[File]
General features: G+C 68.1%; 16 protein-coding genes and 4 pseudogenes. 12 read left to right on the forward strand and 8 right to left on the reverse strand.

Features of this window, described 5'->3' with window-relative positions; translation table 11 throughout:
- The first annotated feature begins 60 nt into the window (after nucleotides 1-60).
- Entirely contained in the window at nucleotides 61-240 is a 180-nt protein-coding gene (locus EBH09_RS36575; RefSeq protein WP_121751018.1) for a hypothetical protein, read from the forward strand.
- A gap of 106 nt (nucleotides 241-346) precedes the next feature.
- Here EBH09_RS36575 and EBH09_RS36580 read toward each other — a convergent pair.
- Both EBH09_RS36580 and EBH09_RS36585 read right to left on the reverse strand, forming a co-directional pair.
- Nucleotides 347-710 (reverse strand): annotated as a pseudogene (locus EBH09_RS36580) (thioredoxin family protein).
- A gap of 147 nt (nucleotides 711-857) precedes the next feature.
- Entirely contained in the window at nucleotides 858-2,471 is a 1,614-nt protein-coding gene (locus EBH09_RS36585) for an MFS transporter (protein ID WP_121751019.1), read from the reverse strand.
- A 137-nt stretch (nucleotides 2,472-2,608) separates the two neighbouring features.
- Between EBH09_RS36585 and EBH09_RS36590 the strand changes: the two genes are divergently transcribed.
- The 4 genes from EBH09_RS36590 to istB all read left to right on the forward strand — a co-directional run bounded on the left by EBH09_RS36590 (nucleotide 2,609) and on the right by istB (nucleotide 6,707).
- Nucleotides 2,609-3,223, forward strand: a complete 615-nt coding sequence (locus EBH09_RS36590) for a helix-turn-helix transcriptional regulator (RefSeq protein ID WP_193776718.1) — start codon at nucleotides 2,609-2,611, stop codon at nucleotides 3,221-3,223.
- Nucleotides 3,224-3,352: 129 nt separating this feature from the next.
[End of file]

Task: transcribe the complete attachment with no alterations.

General features: G+C 68.1%; 16 protein-coding genes and 4 pseudogenes. 12 read left to right on the forward strand and 8 right to left on the reverse strand.

Features of this window, described 5'->3' with window-relative positions; translation table 11 throughout:
- The first annotated feature begins 60 nt into the window (after nucleotides 1-60).
- Entirely contained in the window at nucleotides 61-240 is a 180-nt protein-coding gene (locus EBH09_RS36575; RefSeq protein WP_121751018.1) for a hypothetical protein, read from the forward strand.
- A gap of 106 nt (nucleotides 241-346) precedes the next feature.
- Here EBH09_RS36575 and EBH09_RS36580 read toward each other — a convergent pair.
- Both EBH09_RS36580 and EBH09_RS36585 read right to left on the reverse strand, forming a co-directional pair.
- Nucleotides 347-710 (reverse strand): annotated as a pseudogene (locus EBH09_RS36580) (thioredoxin family protein).
- A gap of 147 nt (nucleotides 711-857) precedes the next feature.
- Entirely contained in the window at nucleotides 858-2,471 is a 1,614-nt protein-coding gene (locus EBH09_RS36585) for an MFS transporter (protein ID WP_121751019.1), read from the reverse strand.
- A 137-nt stretch (nucleotides 2,472-2,608) separates the two neighbouring features.
- Between EBH09_RS36585 and EBH09_RS36590 the strand changes: the two genes are divergently transcribed.
- The 4 genes from EBH09_RS36590 to istB all read left to right on the forward strand — a co-directional run bounded on the left by EBH09_RS36590 (nucleotide 2,609) and on the right by istB (nucleotide 6,707).
- Nucleotides 2,609-3,223, forward strand: a complete 615-nt coding sequence (locus EBH09_RS36590) for a helix-turn-helix transcriptional regulator (RefSeq protein ID WP_193776718.1) — start codon at nucleotides 2,609-2,611, stop codon at nucleotides 3,221-3,223.
- Nucleotides 3,224-3,352: 129 nt separating this feature from the next.